|dc.description.abstract||This thesis considers the ways that older Anglican Christians (greater than 70 years of age) exercise worship in an environment of shared ministry, rather than in one that is led by traditional ordained stipended clergy. It explores the ways that such groups of Christians nurture and draw on their spirit-given gifts to sustain their faith, in the context of ministry of and by all the baptized. Specific attention is given to the model of worship established within the Auckland Diocese of the Anglican Church in Aotearoa/New Zealand and Polynesia (Auckland Diocese) known as Local Shared Ministry Units (LSMU). Interviews with individual members of four LSMUs were carried out, with the resulting comments treated as a collective case study. This methodological approach works well where there are a number of cases (LSMU) and selected units of analysis within each case (worshippers in the ol der adult category). The interview data was then analysed using Grounded Theory as the data analysis approach. The findings from the analysed data indicate that these older adults are still seeking faith formation, generally do not regard themselves as fully formed spiritually, and are using personal prayer in particular to enhance and nourish their faith growth. Also, their present worship environment of the LSMU model plays a large and positive part in their spiritual wellbeing. They feel valued not just as members of their congregations, but as active participants in their own worship activities and thus faith journeys.
Enabling people to exercise Christian ministries in their own church environment, in ways that enhance their faith, allowing individual skills and gifts to be developed and used, was regarded by all the respondents in this research as highly valuable. They consistently affirmed how this environment (the LSMU model) enhanced both their personal faith and the overall quality of their worship. However, the challenge to church leadership for supporting this desired worship environment may not entirely be in the power of the worshippers. It may in fact be how the structure which currently affirms a seminary-trained clergy, supporting a vicar-led church model, following fairly strictly determined liturgical protocols can adapt to a genuine empowerment of the worshippers themselves to direct and manage their own worship activities.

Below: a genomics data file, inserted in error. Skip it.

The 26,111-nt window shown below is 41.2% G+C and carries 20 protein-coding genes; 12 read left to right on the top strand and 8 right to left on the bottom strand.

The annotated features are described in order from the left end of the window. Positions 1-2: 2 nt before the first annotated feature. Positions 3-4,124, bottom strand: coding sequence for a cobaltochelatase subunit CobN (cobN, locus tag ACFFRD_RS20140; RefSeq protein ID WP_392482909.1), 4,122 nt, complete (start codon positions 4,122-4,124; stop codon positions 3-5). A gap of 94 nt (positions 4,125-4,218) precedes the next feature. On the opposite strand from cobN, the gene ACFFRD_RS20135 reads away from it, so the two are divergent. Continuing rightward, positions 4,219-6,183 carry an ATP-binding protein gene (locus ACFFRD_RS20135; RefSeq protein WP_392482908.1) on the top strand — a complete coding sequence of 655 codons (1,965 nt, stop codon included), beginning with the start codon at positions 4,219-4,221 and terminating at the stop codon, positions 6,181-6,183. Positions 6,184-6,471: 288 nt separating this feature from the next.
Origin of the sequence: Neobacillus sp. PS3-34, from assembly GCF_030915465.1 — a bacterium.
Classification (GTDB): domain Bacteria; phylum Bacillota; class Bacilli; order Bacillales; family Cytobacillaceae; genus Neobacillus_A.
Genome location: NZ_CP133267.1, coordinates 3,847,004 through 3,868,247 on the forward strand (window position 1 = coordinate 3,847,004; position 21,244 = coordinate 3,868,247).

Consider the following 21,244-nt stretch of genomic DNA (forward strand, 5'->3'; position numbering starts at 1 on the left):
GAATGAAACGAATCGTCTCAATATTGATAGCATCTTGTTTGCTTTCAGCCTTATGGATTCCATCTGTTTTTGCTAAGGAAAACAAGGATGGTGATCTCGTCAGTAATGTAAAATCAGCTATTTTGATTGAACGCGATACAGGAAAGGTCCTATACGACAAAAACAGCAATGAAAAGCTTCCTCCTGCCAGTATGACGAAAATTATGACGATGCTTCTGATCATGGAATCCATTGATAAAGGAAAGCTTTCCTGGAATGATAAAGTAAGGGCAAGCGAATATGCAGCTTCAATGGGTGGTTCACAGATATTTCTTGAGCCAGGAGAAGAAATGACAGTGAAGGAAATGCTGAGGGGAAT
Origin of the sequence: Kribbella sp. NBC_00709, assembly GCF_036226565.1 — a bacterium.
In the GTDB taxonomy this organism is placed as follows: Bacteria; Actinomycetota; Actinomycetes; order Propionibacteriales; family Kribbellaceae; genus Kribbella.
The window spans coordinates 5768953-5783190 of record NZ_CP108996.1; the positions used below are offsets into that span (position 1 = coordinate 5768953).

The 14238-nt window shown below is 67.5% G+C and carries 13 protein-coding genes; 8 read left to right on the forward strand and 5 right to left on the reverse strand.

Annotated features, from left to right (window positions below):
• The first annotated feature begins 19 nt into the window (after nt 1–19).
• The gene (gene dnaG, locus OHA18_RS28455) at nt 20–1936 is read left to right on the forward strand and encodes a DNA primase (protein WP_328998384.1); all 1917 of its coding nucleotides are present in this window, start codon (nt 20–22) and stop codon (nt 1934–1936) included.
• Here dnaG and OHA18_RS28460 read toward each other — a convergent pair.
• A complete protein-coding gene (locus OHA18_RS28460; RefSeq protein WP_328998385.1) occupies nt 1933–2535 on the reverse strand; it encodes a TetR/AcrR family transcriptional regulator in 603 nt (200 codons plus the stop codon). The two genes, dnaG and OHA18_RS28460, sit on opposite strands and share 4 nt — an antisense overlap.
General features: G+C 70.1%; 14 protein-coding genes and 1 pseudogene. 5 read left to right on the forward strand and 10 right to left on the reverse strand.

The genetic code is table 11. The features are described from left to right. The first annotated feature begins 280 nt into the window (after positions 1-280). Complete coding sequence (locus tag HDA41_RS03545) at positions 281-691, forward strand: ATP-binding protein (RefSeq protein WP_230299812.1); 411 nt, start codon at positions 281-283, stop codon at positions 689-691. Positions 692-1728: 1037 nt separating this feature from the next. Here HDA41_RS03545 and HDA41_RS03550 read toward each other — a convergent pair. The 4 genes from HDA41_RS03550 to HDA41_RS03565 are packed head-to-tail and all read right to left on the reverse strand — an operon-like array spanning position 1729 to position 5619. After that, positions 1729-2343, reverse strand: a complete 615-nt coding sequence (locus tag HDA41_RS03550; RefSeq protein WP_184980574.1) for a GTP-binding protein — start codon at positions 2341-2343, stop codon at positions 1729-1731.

Therefore, given the increasing numbers of older adults in both the general population and desirably in worship populations, there is a need for church leadership to acknowledge and take note of this phenomenon, in the way strategies are developed to provide satisfactory worship environments in the 21st Century for a growing number of potential worshippers in this older adult group.||